violated these well-established prohibitions, so we must determine whether they

were harmless error. See Prall,  231 N.J. at 581. Under the harmless error

standard, "[t]he question is whether there is a reasonable possibility that the

[error] complained of might have contributed to the conviction."        State v.

Dennis,  185 N.J. 300, 302 (2005) (quoting Chapman v. California,  386 U.S. 18,

23-24 (1967)). Here, such a reasonable possibility exists.

      The hearsay statement defendant was intoxicated was prejudicial. The

trial court's pretrial ruling excluding the mention of alcohol on defendant's

breath demonstrated the court's opinion that any probative value associated with

defendant having consumed alcohol was substantially outweighed by the risk of

undue prejudice or other countervailing factors. See N.J.R.E. 403. Despite the

court's ruling and the assistant prosecutor's agreement not to elicit such




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testimony, the officer provided hearsay evidence not merely of alcohol on

defendant's breath, but of defendant's intoxication.

      Of greater significance, concerning the sole element at issue, operation,

the outcome of the trial turned on whether the jury believed Kelly or defendant's

wife. This turned out not to be an easy task for the jury, as the jurors requested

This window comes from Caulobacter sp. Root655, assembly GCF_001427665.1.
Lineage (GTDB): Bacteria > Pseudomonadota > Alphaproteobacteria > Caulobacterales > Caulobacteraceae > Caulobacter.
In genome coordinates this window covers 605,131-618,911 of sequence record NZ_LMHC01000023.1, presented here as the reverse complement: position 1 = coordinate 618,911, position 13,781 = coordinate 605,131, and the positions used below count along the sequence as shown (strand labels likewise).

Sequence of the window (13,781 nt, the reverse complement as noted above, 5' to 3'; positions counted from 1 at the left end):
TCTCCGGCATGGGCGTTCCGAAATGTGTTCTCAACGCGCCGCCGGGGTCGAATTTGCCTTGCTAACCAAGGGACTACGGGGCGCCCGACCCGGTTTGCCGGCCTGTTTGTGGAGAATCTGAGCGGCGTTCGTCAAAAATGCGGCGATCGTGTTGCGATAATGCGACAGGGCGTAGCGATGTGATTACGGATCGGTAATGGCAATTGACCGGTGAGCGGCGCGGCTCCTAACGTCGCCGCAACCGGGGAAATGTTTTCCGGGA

to have the testimony of each witness replayed in its entirety.

      Perhaps of greatest significance, the court provided no limiting

instruction. For that reason, even if, as the State suggests, the statement was

admissible for the limited purpose of demonstrating why the officer responded

to the accident scene, the jury did not know that and could have considered it

for the truth of its content. The content established the single disputed issue in

the case, whether defendant or his wife was operating the Camry.

      In short, the hearsay statement of the unidentified caller should not have

been admitted, was not harmless, and requires reversal. Hence, we reverse and

vacate the judgment of conviction in its entirety, defendant's conviction of the

motor vehicle offenses having been predicated in part upon the jury's verdict.

      Reversed and remanded for a new trial. We do not retain jurisdiction.